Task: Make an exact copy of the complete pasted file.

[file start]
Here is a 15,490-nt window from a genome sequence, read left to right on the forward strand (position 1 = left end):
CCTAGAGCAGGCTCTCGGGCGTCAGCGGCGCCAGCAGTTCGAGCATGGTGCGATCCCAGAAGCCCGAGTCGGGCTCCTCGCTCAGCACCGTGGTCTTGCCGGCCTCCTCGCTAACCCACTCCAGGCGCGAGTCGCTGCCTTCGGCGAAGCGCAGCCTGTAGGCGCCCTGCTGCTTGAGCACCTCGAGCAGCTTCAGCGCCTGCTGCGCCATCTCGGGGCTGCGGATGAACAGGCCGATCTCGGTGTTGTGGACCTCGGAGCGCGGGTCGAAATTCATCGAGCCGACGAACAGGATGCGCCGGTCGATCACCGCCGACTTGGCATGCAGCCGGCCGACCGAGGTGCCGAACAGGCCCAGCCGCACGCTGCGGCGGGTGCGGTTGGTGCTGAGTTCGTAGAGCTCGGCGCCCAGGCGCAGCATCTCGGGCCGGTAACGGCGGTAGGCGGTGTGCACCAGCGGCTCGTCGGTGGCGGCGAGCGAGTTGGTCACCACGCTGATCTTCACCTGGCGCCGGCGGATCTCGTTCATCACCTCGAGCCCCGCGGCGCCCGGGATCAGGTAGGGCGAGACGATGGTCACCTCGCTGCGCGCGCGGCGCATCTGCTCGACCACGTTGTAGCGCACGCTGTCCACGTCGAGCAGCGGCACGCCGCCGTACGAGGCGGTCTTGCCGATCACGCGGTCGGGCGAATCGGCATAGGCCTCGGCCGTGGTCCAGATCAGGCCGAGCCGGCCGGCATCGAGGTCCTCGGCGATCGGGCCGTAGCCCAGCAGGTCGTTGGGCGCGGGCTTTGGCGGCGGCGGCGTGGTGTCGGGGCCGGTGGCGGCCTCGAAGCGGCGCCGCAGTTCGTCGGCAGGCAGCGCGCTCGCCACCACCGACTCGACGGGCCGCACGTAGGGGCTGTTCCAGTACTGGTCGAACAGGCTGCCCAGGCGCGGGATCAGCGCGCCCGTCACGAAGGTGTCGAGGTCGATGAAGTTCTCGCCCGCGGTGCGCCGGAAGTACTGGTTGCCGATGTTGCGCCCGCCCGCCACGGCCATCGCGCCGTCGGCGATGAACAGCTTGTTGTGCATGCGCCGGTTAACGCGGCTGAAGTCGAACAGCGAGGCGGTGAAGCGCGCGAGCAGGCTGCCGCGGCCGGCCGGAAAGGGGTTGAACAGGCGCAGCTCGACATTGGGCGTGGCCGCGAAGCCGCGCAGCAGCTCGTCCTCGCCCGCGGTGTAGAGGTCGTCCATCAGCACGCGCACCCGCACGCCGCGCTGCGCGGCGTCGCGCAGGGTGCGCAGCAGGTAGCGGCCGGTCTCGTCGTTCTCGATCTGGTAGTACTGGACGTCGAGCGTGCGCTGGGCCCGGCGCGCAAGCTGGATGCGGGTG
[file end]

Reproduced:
Here is a 15,490-nt window from a genome sequence, read left to right on the forward strand (position 1 = left end):
CCTAGAGCAGGCTCTCGGGCGTCAGCGGCGCCAGCAGTTCGAGCATGGTGCGATCCCAGAAGCCCGAGTCGGGCTCCTCGCTCAGCACCGTGGTCTTGCCGGCCTCCTCGCTAACCCACTCCAGGCGCGAGTCGCTGCCTTCGGCGAAGCGCAGCCTGTAGGCGCCCTGCTGCTTGAGCACCTCGAGCAGCTTCAGCGCCTGCTGCGCCATCTCGGGGCTGCGGATGAACAGGCCGATCTCGGTGTTGTGGACCTCGGAGCGCGGGTCGAAATTCATCGAGCCGACGAACAGGATGCGCCGGTCGATCACCGCCGACTTGGCATGCAGCCGGCCGACCGAGGTGCCGAACAGGCCCAGCCGCACGCTGCGGCGGGTGCGGTTGGTGCTGAGTTCGTAGAGCTCGGCGCCCAGGCGCAGCATCTCGGGCCGGTAACGGCGGTAGGCGGTGTGCACCAGCGGCTCGTCGGTGGCGGCGAGCGAGTTGGTCACCACGCTGATCTTCACCTGGCGCCGGCGGATCTCGTTCATCACCTCGAGCCCCGCGGCGCCCGGGATCAGGTAGGGCGAGACGATGGTCACCTCGCTGCGCGCGCGGCGCATCTGCTCGACCACGTTGTAGCGCACGCTGTCCACGTCGAGCAGCGGCACGCCGCCGTACGAGGCGGTCTTGCCGATCACGCGGTCGGGCGAATCGGCATAGGCCTCGGCCGTGGTCCAGATCAGGCCGAGCCGGCCGGCATCGAGGTCCTCGGCGATCGGGCCGTAGCCCAGCAGGTCGTTGGGCGCGGGCTTTGGCGGCGGCGGCGTGGTGTCGGGGCCGGTGGCGGCCTCGAAGCGGCGCCGCAGTTCGTCGGCAGGCAGCGCGCTCGCCACCACCGACTCGACGGGCCGCACGTAGGGGCTGTTCCAGTACTGGTCGAACAGGCTGCCCAGGCGCGGGATCAGCGCGCCCGTCACGAAGGTGTCGAGGTCGATGAAGTTCTCGCCCGCGGTGCGCCGGAAGTACTGGTTGCCGATGTTGCGCCCGCCCGCCACGGCCATCGCGCCGTCGGCGATGAACAGCTTGTTGTGCATGCGCCGGTTAACGCGGCTGAAGTCGAACAGCGAGGCGGTGAAGCGCGCGAGCAGGCTGCCGCGGCCGGCCGGAAAGGGGTTGAACAGGCGCAGCTCGACATTGGGCGTGGCCGCGAAGCCGCGCAGCAGCTCGTCCTCGCCCGCGGTGTAGAGGTCGTCCATCAGCACGCGCACCCGCACGCCGCGCTGCGCGGCGTCGCGCAGGGTGCGCAGCAGGTAGCGGCCGGTCTCGTCGTTCTCGATCTGGTAGTACTGGACGTCGAGCGTGCGCTGGGCCCGGCGCGCAAGCTGGATGCGGGTG